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Identifying the robust economic, geographical and political determinants of FDI: an Extreme Bounds Analysis

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Listed:
  • Melisa Chanegriha

    () (Middlesex University)

  • Chris Stewart

    () (Kingston University)

  • Christopher Tsoukis

    () (Keele University)

Abstract

Abstract Understanding what determines Foreign Direct Investment (FDI) inflows remains a primary concern of economists and policy makers; yet the uncertainty surrounding FDI theories and empirical approaches has created ambiguity regarding the determinants of FDI. This paper applies Extreme Bounds Analysis to identify the robust determinants of FDI using panel data covering 168 countries from 1970 to 2006. We consider 58 potential economic, geographic and political determinants and find that almost one-third are robust, including: openness, education, government spending, corporate tax rate, infrastructure, experience of conflict, democratic governance, natural resources, geographic location, number of borders, coastal location and language.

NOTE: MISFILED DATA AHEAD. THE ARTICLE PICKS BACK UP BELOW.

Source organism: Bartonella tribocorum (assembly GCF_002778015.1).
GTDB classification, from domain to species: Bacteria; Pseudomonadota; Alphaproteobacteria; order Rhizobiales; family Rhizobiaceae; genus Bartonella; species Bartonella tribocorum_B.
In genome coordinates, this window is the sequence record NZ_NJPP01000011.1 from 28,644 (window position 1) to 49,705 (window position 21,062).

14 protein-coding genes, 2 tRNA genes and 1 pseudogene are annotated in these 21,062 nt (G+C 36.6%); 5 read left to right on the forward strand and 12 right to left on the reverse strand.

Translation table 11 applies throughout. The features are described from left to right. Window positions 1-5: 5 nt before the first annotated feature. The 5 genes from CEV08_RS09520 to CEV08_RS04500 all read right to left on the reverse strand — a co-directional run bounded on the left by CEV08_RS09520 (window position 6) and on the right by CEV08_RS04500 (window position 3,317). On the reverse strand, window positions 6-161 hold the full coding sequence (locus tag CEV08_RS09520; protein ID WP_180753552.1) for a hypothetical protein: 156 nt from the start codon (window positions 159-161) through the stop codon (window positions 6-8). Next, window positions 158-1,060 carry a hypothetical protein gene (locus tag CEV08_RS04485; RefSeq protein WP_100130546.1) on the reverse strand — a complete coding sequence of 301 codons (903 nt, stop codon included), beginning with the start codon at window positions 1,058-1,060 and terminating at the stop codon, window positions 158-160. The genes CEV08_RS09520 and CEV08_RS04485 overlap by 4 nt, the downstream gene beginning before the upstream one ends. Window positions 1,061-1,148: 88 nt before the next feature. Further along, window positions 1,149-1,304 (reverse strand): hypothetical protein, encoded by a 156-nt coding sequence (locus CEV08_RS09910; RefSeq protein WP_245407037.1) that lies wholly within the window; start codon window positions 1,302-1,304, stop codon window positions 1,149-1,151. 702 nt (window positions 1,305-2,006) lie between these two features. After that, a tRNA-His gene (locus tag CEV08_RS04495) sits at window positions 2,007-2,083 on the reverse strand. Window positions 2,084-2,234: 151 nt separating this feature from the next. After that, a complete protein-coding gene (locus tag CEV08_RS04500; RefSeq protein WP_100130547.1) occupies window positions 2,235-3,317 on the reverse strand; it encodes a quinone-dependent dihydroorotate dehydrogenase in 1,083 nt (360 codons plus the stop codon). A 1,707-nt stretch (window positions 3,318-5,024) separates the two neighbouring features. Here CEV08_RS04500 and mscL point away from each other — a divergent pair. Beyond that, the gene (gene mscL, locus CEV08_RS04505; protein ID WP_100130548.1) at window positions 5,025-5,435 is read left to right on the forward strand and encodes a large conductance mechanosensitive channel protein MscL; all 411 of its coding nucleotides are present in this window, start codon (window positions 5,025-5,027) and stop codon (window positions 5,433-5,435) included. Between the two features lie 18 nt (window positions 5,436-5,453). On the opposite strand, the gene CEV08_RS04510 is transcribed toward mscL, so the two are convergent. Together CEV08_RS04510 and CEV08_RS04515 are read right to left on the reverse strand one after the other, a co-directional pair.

Suggested Citation

  • Melisa Chanegriha & Chris Stewart & Christopher Tsoukis, 2017. "Identifying the robust economic, geographical and political determinants of FDI: an Extreme Bounds Analysis," Empirical Economics, Springer, vol. 52(2), pages 759-776, March.
  • Handle: RePEc:spr:empeco:v:52:y:2017:i:2:d:10.1007_s00181-016-1097-1 DOI: 10.1007/s00181-016-1097-1
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    More about this item

    Keywords

    Foreign Direct Investment; Extreme Bounds Analysis; Panel data; Economic; geographic and political determinants;

    JEL classification:

    • F21 - International Economics - - International Factor Movements and International Business - - - International Investment; Long-Term Capital Movements
    • C4 - Mathematical and Quantitative Methods - - Econometric and Statistical Methods: Special Topics

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